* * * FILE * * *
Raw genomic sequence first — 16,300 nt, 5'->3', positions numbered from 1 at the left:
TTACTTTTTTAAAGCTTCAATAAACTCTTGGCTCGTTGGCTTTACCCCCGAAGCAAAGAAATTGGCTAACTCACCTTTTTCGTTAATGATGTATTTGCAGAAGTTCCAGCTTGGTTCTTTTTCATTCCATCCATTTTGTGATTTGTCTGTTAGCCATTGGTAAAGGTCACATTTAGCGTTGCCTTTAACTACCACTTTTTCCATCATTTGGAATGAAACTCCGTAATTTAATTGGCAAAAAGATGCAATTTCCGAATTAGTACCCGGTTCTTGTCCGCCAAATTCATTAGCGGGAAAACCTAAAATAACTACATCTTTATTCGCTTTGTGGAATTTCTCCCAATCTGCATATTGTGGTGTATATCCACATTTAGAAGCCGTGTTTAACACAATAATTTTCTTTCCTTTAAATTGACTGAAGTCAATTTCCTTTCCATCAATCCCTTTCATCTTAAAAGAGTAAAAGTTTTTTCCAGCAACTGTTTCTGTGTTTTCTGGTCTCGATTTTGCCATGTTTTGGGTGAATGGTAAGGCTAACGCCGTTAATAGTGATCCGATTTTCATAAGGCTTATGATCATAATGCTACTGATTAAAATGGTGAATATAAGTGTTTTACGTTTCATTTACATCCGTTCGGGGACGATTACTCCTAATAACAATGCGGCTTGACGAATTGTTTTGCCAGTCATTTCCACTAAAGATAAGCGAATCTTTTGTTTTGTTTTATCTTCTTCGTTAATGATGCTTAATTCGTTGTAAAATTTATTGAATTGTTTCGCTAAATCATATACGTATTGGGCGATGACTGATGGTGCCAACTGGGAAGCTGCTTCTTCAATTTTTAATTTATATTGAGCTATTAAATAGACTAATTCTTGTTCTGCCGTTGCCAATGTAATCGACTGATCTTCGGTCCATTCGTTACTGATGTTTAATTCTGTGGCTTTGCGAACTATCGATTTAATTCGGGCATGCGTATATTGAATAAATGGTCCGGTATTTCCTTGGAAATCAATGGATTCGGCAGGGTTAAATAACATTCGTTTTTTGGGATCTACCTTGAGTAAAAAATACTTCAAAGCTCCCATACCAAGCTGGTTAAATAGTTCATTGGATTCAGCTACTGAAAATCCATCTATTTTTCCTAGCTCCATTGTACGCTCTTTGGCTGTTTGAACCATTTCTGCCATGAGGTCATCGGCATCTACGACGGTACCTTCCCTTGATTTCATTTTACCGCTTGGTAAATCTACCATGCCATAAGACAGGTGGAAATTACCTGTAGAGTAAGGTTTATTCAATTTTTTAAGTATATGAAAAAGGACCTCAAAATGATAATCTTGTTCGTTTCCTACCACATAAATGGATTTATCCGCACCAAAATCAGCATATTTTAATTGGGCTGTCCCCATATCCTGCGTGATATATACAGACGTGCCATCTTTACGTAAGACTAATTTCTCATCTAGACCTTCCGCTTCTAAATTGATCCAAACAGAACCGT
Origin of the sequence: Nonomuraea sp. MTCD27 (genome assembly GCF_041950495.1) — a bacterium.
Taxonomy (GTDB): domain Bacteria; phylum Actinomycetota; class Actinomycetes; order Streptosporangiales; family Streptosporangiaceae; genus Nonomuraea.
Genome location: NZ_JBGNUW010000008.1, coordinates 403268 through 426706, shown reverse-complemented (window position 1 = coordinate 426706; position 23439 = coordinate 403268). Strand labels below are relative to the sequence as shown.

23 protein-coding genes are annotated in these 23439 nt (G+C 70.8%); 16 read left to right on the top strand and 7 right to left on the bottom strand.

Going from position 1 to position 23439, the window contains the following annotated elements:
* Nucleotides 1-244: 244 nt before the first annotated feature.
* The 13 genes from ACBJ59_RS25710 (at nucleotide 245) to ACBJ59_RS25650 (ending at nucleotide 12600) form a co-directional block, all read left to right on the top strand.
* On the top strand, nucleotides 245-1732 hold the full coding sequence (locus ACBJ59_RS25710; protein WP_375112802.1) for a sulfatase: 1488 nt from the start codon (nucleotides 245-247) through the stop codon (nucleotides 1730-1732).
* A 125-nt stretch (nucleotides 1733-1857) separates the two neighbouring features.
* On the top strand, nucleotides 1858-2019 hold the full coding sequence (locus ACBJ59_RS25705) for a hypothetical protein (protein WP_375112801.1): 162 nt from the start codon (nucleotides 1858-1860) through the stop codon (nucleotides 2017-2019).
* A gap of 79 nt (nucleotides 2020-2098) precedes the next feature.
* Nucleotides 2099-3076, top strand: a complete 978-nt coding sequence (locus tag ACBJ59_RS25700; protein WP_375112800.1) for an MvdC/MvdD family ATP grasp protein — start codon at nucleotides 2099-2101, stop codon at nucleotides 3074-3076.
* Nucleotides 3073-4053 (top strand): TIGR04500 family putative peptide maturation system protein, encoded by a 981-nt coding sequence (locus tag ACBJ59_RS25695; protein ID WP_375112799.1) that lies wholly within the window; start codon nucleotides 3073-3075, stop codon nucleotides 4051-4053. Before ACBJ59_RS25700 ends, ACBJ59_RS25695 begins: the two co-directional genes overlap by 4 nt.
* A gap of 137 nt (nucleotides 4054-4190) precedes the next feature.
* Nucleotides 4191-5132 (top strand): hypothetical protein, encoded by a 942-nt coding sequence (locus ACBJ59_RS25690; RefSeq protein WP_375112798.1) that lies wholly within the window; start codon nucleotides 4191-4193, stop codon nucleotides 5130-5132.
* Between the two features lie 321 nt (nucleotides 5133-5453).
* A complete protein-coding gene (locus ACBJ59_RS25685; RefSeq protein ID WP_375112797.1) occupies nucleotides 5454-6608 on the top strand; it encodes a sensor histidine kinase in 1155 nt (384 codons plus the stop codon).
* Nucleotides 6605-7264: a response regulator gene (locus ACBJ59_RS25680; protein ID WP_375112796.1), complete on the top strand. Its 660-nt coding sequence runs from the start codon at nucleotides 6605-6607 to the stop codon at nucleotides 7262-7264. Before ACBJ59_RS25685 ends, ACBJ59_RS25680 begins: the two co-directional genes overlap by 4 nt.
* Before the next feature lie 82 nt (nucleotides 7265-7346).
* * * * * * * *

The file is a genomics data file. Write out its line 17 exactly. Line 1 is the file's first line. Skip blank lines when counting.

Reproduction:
* Nucleotides 4191-5132 (top strand): hypothetical protein, encoded by a 942-nt coding sequence (locus ACBJ59_RS25690; RefSeq protein WP_375112798.1) that lies wholly within the window; start codon nucleotides 4191-4193, stop codon nucleotides 5130-5132.